The Manic Street Preachers – Sapporo Penny Lane, 1993

Welsh rock band the Manic Street Preachers were promoting their album Gold Against the Soul when they turned up in the Japanese city of Sapporo, at whose Hokkai-Gakuen University I worked at the time as a lecturer.  In Britain they had a reputation for being shit-stirring retro-punks, but in Japan they were seen as a sort of Guns n’ Roses-lite, possibly thanks to their then-predilection for wearing eye-liner and glam-ish clothes.  Accordingly, their gig at Sapporo’s Penny Lane attracted a squad of young Japanese ladies dressed in floppy hats and silk scarves who spent their time squealing ‘Rich-ee!’ at the band’s iconic but troubled guitarist, Richey Edwards (who’d disappear, never to be seen again, two years later).  The gig was great, but Edwards was on edge.  At one point he raged against an illuminated fire-exit sign at the auditorium’s far end that he claimed was distracting him.  In a typical face-saving Japanese compromise, the venue manager didn’t turn the sign off – he just tied a big strip of cardboard over it so that nobody, including Richey, could see it, but it stayed switched on in accordance with fire regulations.

 

I bought the Japanese edition of Gold Against the Soul and I’ve always had a soft spot for it – maybe because its sound had a naively youthful quality that gave way to darker, more austere music on later Manics albums like The Holy Bible (1994) and Everything Must Go (1996).  Years afterwards, I listened to Gold Against the Soul again and discovered the CD case had a second tray that I hadn’t noticed before, containing a second, bonus disc – a live one of them performing in Japan.  I played it and immediately felt a nostalgic sadness, for in the crowd I could hear those Japanese ladies shouting “Rich-ee!” again at poor, doomed Richey Edwards.  It wasn’t so much a CD as a time capsule.

 

© Getty Images / NME

 

The Beastie Boys – Sapporo Jasmac Plaza, 1995

I almost didn’t attend this concert, which also took place while I worked at Sapporo’s Hokkai-Gakuen University.  The show was due to begin at 7.00 PM – concerts in Japan tended to start when the tickets said they would – and the same evening I had to give a late lecture until 7.20 PM.  Plus I calculated that by the time I got from the university campus to the venue, the Jasmac Plaza, the Beastie Boys would already be an hour into their gig.  It didn’t seem worth it.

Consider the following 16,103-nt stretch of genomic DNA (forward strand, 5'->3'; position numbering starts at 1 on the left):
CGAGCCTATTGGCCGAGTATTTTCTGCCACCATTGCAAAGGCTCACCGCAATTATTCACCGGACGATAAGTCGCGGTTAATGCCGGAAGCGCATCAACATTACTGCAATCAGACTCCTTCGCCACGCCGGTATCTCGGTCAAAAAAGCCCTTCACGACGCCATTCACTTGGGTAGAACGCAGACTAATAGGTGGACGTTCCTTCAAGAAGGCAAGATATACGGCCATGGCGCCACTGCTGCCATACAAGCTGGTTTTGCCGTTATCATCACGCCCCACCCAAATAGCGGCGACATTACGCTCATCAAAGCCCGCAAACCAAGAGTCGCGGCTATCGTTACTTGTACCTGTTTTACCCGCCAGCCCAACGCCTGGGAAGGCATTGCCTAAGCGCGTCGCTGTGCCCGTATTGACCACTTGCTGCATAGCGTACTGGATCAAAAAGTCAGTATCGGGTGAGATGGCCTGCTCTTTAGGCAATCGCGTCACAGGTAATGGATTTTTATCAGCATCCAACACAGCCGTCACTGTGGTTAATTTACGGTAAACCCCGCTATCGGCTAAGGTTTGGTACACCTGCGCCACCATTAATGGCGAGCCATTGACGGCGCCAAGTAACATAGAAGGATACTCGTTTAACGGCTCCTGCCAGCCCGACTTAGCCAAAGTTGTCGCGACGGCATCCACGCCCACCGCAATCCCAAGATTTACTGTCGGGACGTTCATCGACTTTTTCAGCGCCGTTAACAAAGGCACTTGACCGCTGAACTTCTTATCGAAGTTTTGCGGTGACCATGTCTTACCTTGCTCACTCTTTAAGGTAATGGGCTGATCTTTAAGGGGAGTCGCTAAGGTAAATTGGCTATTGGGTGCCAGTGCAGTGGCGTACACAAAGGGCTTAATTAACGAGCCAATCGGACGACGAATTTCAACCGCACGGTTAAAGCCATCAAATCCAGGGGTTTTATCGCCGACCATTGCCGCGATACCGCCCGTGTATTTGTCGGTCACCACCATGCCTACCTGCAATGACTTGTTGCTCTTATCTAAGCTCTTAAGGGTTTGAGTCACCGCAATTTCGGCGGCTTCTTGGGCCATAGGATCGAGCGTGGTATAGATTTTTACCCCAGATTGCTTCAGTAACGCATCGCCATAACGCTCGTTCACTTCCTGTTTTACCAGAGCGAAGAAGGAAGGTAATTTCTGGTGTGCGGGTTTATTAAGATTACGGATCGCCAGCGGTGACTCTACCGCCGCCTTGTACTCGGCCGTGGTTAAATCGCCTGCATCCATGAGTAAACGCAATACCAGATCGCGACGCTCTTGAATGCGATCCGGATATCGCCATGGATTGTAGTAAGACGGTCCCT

However, a few weeks before the concert, it was announced that work had been completed on a new Sapporo subway line, which had a station called Gakuen-Mae directly below the campus where I was working.  I also discovered that the next station along the new line, Hosui-Suskino, had an exit that was only a block from the Jasmac Plaza.  And a subway train left for Hosui-Susukino from Gakuen-Mae every evening at 7.30.  I figured that if I caught the 7.30 train, and moved very fast, I could be at the concert hall in the Jasmac Plaza ten minutes later – hopefully not yet halfway through the Beastie Boys’ set.  Fate seemed to be urging me to buy a ticket, so I did.

 

That evening, I finished my lecture on the stroke of 7.20, ran like hell for the subway station and charged down what seemed like half-a-dozen escalators, descending deeper and deeper into the earth.  The train was already at the platform and I ran and jumped through its about-to-close carriage doors.  At Hosui-Susukino, I sprang out of the train, ran up more escalators, ran along a city block into the Jasmac Plaza and up several staircases to its fourth floor, where the concert hall was.  Live music blasted out of speakers above me.  I dashed into the hall, gasping for breath, my university lecturer’s suit, shirt and tie soaked in sweat…  And I discovered that the Beastie Boys weren’t onstage at all.  What I was hearing was a support act that hadn’t been mentioned on the bloody ticket.  The Beasties didn’t appear until forty minutes later.